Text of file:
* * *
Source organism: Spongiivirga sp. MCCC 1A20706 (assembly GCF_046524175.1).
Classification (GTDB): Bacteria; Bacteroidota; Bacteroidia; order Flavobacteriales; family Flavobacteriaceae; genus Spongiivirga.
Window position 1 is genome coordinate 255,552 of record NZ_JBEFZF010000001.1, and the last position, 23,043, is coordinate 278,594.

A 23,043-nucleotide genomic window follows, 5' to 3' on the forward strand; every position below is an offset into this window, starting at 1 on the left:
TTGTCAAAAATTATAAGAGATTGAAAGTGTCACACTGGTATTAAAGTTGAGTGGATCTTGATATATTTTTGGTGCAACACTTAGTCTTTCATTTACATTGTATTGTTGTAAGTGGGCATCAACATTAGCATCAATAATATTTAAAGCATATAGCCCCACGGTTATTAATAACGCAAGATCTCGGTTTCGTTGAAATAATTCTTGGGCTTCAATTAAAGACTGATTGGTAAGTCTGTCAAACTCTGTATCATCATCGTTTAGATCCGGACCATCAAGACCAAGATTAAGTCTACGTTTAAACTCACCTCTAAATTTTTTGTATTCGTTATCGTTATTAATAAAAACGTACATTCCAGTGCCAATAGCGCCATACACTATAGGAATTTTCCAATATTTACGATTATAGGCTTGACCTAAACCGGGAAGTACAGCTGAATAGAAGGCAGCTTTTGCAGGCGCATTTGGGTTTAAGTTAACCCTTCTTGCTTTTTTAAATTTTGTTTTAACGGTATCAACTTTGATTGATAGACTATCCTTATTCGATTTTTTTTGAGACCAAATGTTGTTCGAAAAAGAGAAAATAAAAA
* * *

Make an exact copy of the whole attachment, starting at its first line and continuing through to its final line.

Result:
Source organism: Spongiivirga sp. MCCC 1A20706 (assembly GCF_046524175.1).
Classification (GTDB): Bacteria; Bacteroidota; Bacteroidia; order Flavobacteriales; family Flavobacteriaceae; genus Spongiivirga.
Window position 1 is genome coordinate 255,552 of record NZ_JBEFZF010000001.1, and the last position, 23,043, is coordinate 278,594.

A 23,043-nucleotide genomic window follows, 5' to 3' on the forward strand; every position below is an offset into this window, starting at 1 on the left:
TTGTCAAAAATTATAAGAGATTGAAAGTGTCACACTGGTATTAAAGTTGAGTGGATCTTGATATATTTTTGGTGCAACACTTAGTCTTTCATTTACATTGTATTGTTGTAAGTGGGCATCAACATTAGCATCAATAATATTTAAAGCATATAGCCCCACGGTTATTAATAACGCAAGATCTCGGTTTCGTTGAAATAATTCTTGGGCTTCAATTAAAGACTGATTGGTAAGTCTGTCAAACTCTGTATCATCATCGTTTAGATCCGGACCATCAAGACCAAGATTAAGTCTACGTTTAAACTCACCTCTAAATTTTTTGTATTCGTTATCGTTATTAATAAAAACGTACATTCCAGTGCCAATAGCGCCATACACTATAGGAATTTTCCAATATTTACGATTATAGGCTTGACCTAAACCGGGAAGTACAGCTGAATAGAAGGCAGCTTTTGCAGGCGCATTTGGGTTTAAGTTAACCCTTCTTGCTTTTTTAAATTTTGTTTTAACGGTATCAACTTTGATTGATAGACTATCCTTATTCGATTTTTTTTGAGACCAAATGTTGTTCGAAAAAGAGAAAATAAAAA